Foot Rot in cattle and sheep / goats
Luo: achany, abok / Borana & Gabbra: okol, bargao / Kipsigis: moeet / Gikuyu: rugumo / Maasai: Alelei, en jalan / Maragoli: bulwaye vwe tsimbagayu / Samburu: ngojini, namurie / Somali: raaf-dila, rafqarir, gumeed, rafdilnac, rafjac, bog, boog / Turkana: ekichodinu, ebaibai /
Common names: foul-in-the-foot, pietin, pietur (French), pedero (Spanish)
Following periods of prolonged rain, outbreaks of foot rot appear in cattle, sheep and goats, even those kept under extensive production systems. Humid, warm conditions favour the organisms responsible. Foot rot can be a major disease problem under intensive dairy production systems, especially when zero-grazing is practised.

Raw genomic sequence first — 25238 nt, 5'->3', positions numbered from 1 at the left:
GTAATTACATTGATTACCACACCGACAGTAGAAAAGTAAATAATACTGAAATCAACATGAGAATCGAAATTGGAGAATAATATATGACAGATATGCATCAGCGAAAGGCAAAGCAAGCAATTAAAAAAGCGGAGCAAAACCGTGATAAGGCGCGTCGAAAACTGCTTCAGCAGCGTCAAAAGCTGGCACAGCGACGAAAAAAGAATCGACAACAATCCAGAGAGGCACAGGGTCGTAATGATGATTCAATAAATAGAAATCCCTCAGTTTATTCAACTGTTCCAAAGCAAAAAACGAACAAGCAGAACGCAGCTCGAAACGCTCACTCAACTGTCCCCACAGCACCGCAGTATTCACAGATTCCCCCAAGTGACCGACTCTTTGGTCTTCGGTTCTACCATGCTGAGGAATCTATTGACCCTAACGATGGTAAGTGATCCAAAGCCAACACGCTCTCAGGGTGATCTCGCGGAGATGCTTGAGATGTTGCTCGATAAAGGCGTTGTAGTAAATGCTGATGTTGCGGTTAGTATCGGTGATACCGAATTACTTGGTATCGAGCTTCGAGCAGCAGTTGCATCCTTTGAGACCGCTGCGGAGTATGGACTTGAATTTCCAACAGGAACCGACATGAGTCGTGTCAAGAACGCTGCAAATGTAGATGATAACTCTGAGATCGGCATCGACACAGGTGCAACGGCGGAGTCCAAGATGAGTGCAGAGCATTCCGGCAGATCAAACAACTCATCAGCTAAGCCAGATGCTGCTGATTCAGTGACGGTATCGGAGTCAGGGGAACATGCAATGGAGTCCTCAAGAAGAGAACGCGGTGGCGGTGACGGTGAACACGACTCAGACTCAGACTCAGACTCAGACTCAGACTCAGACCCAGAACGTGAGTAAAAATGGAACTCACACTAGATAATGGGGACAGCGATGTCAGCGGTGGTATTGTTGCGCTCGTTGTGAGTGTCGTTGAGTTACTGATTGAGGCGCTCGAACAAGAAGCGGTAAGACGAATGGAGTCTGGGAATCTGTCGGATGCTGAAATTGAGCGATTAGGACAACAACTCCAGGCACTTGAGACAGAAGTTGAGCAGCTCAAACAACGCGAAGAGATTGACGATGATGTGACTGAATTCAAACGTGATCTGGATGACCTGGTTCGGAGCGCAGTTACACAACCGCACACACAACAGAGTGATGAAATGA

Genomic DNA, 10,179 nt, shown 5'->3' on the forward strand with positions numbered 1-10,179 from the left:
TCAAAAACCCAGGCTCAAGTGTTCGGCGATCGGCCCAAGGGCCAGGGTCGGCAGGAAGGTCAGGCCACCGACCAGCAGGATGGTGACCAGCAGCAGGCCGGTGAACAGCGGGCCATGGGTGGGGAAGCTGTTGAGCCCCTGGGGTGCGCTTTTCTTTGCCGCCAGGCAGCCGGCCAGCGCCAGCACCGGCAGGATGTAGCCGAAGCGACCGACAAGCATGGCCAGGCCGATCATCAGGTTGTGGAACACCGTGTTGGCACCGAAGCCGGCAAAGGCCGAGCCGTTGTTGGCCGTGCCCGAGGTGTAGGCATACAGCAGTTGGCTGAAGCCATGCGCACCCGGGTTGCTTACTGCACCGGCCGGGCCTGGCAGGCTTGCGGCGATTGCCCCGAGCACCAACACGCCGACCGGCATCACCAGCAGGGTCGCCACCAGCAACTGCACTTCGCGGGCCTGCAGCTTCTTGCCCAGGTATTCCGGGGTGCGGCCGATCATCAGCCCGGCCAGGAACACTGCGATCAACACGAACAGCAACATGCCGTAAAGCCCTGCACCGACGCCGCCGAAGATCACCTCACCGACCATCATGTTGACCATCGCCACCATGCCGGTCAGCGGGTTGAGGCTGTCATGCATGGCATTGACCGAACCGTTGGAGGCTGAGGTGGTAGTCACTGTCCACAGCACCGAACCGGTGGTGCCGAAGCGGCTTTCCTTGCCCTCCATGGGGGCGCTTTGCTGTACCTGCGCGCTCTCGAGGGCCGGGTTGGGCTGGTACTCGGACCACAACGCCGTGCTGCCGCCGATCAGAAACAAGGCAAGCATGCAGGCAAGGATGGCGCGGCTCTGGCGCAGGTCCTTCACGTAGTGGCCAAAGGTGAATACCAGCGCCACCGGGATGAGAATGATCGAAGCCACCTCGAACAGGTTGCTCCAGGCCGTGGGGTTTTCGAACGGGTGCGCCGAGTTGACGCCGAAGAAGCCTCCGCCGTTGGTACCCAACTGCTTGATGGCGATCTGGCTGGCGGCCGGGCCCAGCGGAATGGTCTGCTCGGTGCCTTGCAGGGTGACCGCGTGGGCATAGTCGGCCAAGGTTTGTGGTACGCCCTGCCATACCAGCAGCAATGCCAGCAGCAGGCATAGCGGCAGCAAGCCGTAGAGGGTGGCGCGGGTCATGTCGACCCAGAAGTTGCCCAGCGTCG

Other factors such as breed and housing are known to influence the occurrence and severity of the disease. Under intensive systems where exotic breeds are kept, the disease occurrence is more severe than in extensive systems where most indigenous breeds are normally kept.
The disease has negative economic consequences to the farmer because it hinders the animal from feeding at the time when there is plenty of good feed. Serious foot problems reduce the productive life-span of the dairy cow, which has to be culled too early.